US targets Putin’s daughters with sanctions amid outrage over civilian deaths in Ukraine

The United States on Wednesday announced sanctions targeting Russian President Vladimir Putin’s two adult daughters and said it was toughening sentences on Russian banks in retaliation for “war crimes” in Ukraine.

The actions taken against Sberbank and Alfa Bank prohibit assets from touching the US financial system and prevent Americans from doing business with these institutions.

In addition to sanctions targeting Putin’s adult daughters, Mariya Putina and Katerina Tikhonova, the United States targets Prime Minister Mikhail Mishustin; the wife and children of Russian Foreign Minister Sergei Lavrov; and members of the Russian Security Council, including Dmitry Medvedev, former president and prime minister.

The sanctions cut off all close members of Putin’s family from the US financial system and freeze any assets they hold in the United States.

The European Union executive, meanwhile, has proposed a ban on coal imports from Russia, which are estimated at 4 billion euros (C$5.4 billion) a year. It would be the first time the 27-nation bloc has sanctioned the country’s lucrative energy industry during the war.

Norway decided on Wednesday to follow other European nations in announcing that it was expelling three Russian diplomats. Foreign Minister Anniken Huitfeldt said the move comes “at a time when the whole world is shaken by reports of abuse of civilians by Russian forces, particularly in the town of Bucha.”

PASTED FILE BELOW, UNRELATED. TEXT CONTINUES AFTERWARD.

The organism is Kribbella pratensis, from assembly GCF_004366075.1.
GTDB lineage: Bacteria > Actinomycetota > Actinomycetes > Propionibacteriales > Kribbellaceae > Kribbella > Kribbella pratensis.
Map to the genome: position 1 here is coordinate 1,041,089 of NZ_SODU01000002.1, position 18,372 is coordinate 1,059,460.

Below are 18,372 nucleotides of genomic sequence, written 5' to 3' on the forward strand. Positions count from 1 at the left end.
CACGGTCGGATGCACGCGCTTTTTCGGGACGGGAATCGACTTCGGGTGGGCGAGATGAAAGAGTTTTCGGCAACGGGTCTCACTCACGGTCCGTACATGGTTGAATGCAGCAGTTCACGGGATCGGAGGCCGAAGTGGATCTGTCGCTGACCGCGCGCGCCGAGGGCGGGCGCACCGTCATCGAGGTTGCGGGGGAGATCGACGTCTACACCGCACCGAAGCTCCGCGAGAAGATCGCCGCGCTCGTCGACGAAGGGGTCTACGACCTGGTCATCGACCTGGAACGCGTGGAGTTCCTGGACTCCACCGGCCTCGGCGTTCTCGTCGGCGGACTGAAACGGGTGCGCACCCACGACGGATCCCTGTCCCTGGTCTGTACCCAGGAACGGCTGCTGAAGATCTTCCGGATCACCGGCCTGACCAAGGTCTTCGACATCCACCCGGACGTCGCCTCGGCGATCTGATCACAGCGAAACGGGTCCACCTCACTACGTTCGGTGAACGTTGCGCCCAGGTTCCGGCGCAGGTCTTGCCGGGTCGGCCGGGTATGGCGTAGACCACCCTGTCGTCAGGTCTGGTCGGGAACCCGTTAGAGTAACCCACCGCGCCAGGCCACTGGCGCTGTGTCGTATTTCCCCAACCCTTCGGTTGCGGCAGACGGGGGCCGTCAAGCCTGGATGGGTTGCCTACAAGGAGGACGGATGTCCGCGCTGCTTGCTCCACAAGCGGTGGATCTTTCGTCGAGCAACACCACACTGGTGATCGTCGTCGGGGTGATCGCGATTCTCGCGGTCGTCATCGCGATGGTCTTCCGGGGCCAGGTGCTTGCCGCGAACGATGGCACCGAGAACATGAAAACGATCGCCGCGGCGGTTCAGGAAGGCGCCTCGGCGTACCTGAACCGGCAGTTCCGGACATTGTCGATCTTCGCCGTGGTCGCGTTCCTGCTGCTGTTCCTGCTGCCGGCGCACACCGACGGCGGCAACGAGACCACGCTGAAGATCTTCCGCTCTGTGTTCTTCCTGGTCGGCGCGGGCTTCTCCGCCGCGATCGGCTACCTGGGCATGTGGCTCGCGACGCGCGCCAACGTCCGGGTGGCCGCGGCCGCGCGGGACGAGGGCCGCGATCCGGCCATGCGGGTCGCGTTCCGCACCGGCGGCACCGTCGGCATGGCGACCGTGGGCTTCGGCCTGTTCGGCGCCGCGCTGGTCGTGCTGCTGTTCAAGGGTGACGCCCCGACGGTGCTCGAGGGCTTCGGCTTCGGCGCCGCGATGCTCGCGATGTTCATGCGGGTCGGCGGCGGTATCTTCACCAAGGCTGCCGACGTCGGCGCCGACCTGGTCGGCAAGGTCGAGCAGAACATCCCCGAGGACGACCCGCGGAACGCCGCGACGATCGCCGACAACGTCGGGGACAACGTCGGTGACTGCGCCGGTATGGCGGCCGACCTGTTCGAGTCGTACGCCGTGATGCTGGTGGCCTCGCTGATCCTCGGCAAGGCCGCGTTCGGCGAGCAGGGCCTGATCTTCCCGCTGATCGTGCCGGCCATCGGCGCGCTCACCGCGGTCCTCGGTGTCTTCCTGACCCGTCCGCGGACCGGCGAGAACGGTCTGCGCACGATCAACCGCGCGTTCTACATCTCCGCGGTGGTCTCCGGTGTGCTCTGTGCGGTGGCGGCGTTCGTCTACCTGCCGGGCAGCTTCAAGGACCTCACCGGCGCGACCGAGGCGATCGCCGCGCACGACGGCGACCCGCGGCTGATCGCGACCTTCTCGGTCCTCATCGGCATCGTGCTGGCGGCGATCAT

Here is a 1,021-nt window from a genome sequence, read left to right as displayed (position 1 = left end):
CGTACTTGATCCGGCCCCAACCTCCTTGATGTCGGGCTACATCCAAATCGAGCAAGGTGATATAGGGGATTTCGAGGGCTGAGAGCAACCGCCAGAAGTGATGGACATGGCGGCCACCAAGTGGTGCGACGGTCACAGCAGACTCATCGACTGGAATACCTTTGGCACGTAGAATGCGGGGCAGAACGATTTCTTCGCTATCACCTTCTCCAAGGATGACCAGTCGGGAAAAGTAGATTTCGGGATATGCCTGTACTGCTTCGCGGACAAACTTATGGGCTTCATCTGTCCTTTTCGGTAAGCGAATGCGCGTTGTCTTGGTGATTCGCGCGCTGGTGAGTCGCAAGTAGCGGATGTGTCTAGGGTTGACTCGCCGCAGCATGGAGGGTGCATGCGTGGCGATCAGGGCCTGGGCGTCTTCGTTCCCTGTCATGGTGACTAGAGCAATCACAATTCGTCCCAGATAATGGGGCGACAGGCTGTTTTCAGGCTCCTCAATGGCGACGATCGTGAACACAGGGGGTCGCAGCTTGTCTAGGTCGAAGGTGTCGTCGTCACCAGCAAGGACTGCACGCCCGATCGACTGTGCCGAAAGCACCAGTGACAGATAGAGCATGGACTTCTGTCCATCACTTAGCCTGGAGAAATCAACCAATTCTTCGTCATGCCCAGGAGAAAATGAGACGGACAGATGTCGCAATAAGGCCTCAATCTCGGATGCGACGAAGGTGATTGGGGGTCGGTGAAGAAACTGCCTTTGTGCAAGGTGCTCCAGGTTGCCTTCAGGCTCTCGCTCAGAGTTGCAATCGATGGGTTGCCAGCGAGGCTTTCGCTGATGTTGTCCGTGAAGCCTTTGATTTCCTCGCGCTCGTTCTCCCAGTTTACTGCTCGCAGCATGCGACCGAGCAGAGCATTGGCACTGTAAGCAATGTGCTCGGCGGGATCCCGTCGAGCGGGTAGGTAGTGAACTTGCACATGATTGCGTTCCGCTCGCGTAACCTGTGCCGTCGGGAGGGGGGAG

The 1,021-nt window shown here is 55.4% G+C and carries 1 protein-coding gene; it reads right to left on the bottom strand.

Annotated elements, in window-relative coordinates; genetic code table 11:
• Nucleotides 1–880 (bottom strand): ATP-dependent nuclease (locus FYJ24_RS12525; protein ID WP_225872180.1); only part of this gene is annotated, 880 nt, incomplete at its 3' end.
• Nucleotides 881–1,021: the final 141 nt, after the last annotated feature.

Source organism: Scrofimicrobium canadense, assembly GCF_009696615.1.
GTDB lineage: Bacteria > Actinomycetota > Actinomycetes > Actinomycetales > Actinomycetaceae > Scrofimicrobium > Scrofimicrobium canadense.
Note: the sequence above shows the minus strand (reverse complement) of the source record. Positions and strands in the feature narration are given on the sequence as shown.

Ukrainian soldiers recover the remains of four civilians killed inside a burnt-out vehicle in Bucha, a suburb of Kyiv, Ukraine, on Tuesday. (Felipe Dana/Associated Press)

Nearly 200 Russian diplomatic staff were expelled from European countries this week amid growing outrage over the killings of civilians in Ukraine.

Over the past few days, there has been a global outcry over what appears to be intentional killings of civilians in Bucha and other Ukrainian towns before Russian forces retreated from the outskirts of kyiv. The evidence has led Western nations to expel dozens of diplomats from Moscow and propose new sanctions.

Ukrainian President Volodymyr Zelensky has stood by his demands for war crimes trials against Russian troops and their leaders, while warning that they are regrouping for further attacks on eastern and southern Ukraine.